CONTENTS
Ch. I. Science or Stalematepage15
Ch. II. The Nature of the Problem21

Armament and Disarmament as Applied Science: Three Fundamental Questions: The Meaning of Disarmament: Is Disarmament Feasible?: What are the Reasoned Requirements?

Ch. III. Armament Potential30

War Potential: Armament Potential: The Conversion Lag: Sources of Information: Conclusion

Ch. IV. The Expansion of Armament: Normal Types45

The Relevant Evidence: Comments on Total Expansion: Gun Production: The Recuperator: Krupp: Shell: The Machine-Gun: The Rifle: Small Arms Ammunition: Conclusion

Ch. V. The Expansion of Armament: The New Agencies of War83

The Tank: The Livens Gas Projector: Sound Ranging: The Trench Helmet: Body Armour: The Gas Mask: Carbon: Chemical Munitions: Explosives: The New Chemical Agencies

Ch. VI. Essential Principles of Disarmament114

General Considerations: Quantity and Type: The Time Factor: The Possibility of Effective Disarmament: Total Disarmament: The Safety Level: The Danger Level

Ch. VII. Applied Disarmament: Normal Armament135

The Problem of Private Manufacture and Trade: Private Armament Industry and the League: The Non-Producing Country: Possible Solutions: The Weapons to be Limited: Production: The Magnitude of Producing Capacity: Peace Equipment: The Treaty of Versailles

Ch. VIII. The New Agencies of War: General Considerations165

Armament Evolution Its Desirability: Some Historical Data: History of the Machine-Gun: War Chemicals: General Characteristics of the New Agencies: Specific Attack v. Blind Force: The Argument of Limited Development: Humane or Inhumane?

Ch. IX. The New Agencies of War: Weapons and Sciences196

New Physical Agents: The Chemical Contribution: "Disperse" Types: New War Poisons: Piercing Poisons: Bacteriology and War: The League Reports

Ch. X. Applied Disarmament: The New Agencies of War221

The Fallacy of "Discoveries": The Prohibition of Use in War: Prohibition of Preparation: The Graded Stages of Development: The Research Stage: The Private Investigator: The Scientist's Dilemma: The Scope of the Problem: The Attitude of Science: A Practical Step: The Freak Invention: The Intermediate Stage: Official Half-Scale Work: Private Half-Scale Work: The Defensive Type: Large-Scale Work: Existing New Agencies

-5-

Notes for this page

Add a new note
If you are trying to select text to create highlights or citations, remember that you must now click or tap on the first word, and then click or tap on the last word.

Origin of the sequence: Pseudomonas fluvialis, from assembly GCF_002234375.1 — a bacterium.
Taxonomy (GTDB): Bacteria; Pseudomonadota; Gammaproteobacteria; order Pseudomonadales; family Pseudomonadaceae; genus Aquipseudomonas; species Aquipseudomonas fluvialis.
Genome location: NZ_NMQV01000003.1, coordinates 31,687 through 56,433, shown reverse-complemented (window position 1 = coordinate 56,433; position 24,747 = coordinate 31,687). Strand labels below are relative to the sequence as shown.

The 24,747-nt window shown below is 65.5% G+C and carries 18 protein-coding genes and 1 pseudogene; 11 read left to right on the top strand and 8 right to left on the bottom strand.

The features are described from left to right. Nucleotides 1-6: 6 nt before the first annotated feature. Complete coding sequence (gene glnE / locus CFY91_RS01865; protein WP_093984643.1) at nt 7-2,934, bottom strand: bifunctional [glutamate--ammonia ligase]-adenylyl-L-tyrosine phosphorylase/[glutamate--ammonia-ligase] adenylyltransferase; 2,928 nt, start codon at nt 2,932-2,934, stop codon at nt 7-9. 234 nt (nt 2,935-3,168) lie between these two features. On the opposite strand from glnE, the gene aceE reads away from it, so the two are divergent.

One moment ...
Default project is now your active project.
Project items

Items saved from this book

This book has been saved
Highlights (0)
Some of your highlights are legacy items.

Highlights saved before July 30, 2012 will not be displayed on their respective source pages.

You can easily re-create the highlights by opening the book page or article, selecting the text, and clicking “Highlight.”

Citations (0)
Some of your citations are legacy items.

Any citation created before July 30, 2012 will labeled as a “Cited page.” New citations will be saved as cited passages, pages or articles.

We also added the ability to view new citations from your projects or the book or article where you created them.

Notes (0)
Bookmarks (0)

You have no saved items from this book

Project items include:
  • Saved book/article
  • Highlights
  • Quotes/citations
  • Notes
  • Bookmarks
Notes
Cite this page

Cited page

Style
Citations are available only to our active members.
Buy instant access to cite pages or passages in MLA, APA and Chicago citation styles.

(Einhorn, 1992, p. 25)

(Einhorn 25)

1. Lois J. Einhorn, Abraham Lincoln, the Orator: Penetrating the Lincoln Legend (Westport, CT: Greenwood Press, 1992), 25, http://www.questia.com/read/27419298.

Cited page

Bookmark this page
Scientific Disarmament
Table of contents

Table of contents

Settings

Settings

Typeface
Text size Smaller Larger Reset View mode
Search within

Search within this book

Look up

Look up a word

  • Dictionary
  • Thesaurus
Please submit a word or phrase above.
Print this page

Print this page

Why can't I print more than one page at a time?

Help
Full screen
/ 322

matching results for page

    Questia reader help

    How to highlight and cite specific passages

    1. Click or tap the first word you want to select.
    2. Click or tap the last word you want to select, and you’ll see everything in between get selected.
    3. You’ll then get a menu of options like creating a highlight or a citation from that passage of text.

    OK, got it!

    Cited passage

    Style
    Citations are available only to our active members.
    Buy instant access to cite pages or passages in MLA, APA and Chicago citation styles.

    "Portraying himself as an honest, ordinary person helped Lincoln identify with his audiences." (Einhorn, 1992, p. 25).

    "Portraying himself as an honest, ordinary person helped Lincoln identify with his audiences." (Einhorn 25)

    "Portraying himself as an honest, ordinary person helped Lincoln identify with his audiences."1

    1. Lois J. Einhorn, Abraham Lincoln, the Orator: Penetrating the Lincoln Legend (Westport, CT: Greenwood Press, 1992), 25, http://www.questia.com/read/27419298.

    Cited passage

    Thanks for trying Questia!

    Please continue trying out our research tools, but please note, full functionality is available only to our active members.

    Your work will be lost once you leave this Web page.

    Buy instant access to save your work.

    Already a member? Log in now.

    Oops!

    An unknown error has occurred. Please click the button below to reload the page. If the problem persists, please try again in a little while.